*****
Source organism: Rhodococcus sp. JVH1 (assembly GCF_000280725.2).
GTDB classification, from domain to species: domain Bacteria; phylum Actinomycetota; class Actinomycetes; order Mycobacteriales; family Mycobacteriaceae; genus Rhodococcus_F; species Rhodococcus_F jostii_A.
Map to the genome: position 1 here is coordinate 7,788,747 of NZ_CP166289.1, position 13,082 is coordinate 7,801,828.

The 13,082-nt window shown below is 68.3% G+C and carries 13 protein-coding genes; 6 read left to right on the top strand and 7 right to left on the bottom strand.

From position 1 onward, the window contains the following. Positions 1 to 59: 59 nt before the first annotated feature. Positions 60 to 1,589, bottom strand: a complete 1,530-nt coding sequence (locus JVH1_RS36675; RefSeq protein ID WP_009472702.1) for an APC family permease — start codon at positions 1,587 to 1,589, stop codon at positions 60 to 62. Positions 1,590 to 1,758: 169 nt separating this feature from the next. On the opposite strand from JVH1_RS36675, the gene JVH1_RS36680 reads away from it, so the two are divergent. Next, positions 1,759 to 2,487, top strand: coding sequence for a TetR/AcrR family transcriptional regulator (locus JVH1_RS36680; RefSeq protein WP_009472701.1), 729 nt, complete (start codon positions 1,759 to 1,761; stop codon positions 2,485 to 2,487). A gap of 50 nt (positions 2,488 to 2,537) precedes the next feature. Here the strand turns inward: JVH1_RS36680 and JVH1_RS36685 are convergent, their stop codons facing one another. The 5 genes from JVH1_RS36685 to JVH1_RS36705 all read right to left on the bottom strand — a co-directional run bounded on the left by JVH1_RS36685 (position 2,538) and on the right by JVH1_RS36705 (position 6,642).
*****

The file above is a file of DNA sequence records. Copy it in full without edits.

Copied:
Source organism: Rhodococcus sp. JVH1 (assembly GCF_000280725.2).
GTDB classification, from domain to species: domain Bacteria; phylum Actinomycetota; class Actinomycetes; order Mycobacteriales; family Mycobacteriaceae; genus Rhodococcus_F; species Rhodococcus_F jostii_A.
Map to the genome: position 1 here is coordinate 7,788,747 of NZ_CP166289.1, position 13,082 is coordinate 7,801,828.

The 13,082-nt window shown below is 68.3% G+C and carries 13 protein-coding genes; 6 read left to right on the top strand and 7 right to left on the bottom strand.

From position 1 onward, the window contains the following. Positions 1 to 59: 59 nt before the first annotated feature. Positions 60 to 1,589, bottom strand: a complete 1,530-nt coding sequence (locus JVH1_RS36675; RefSeq protein ID WP_009472702.1) for an APC family permease — start codon at positions 1,587 to 1,589, stop codon at positions 60 to 62. Positions 1,590 to 1,758: 169 nt separating this feature from the next. On the opposite strand from JVH1_RS36675, the gene JVH1_RS36680 reads away from it, so the two are divergent. Next, positions 1,759 to 2,487, top strand: coding sequence for a TetR/AcrR family transcriptional regulator (locus JVH1_RS36680; RefSeq protein WP_009472701.1), 729 nt, complete (start codon positions 1,759 to 1,761; stop codon positions 2,485 to 2,487). A gap of 50 nt (positions 2,488 to 2,537) precedes the next feature. Here the strand turns inward: JVH1_RS36680 and JVH1_RS36685 are convergent, their stop codons facing one another. The 5 genes from JVH1_RS36685 to JVH1_RS36705 all read right to left on the bottom strand — a co-directional run bounded on the left by JVH1_RS36685 (position 2,538) and on the right by JVH1_RS36705 (position 6,642).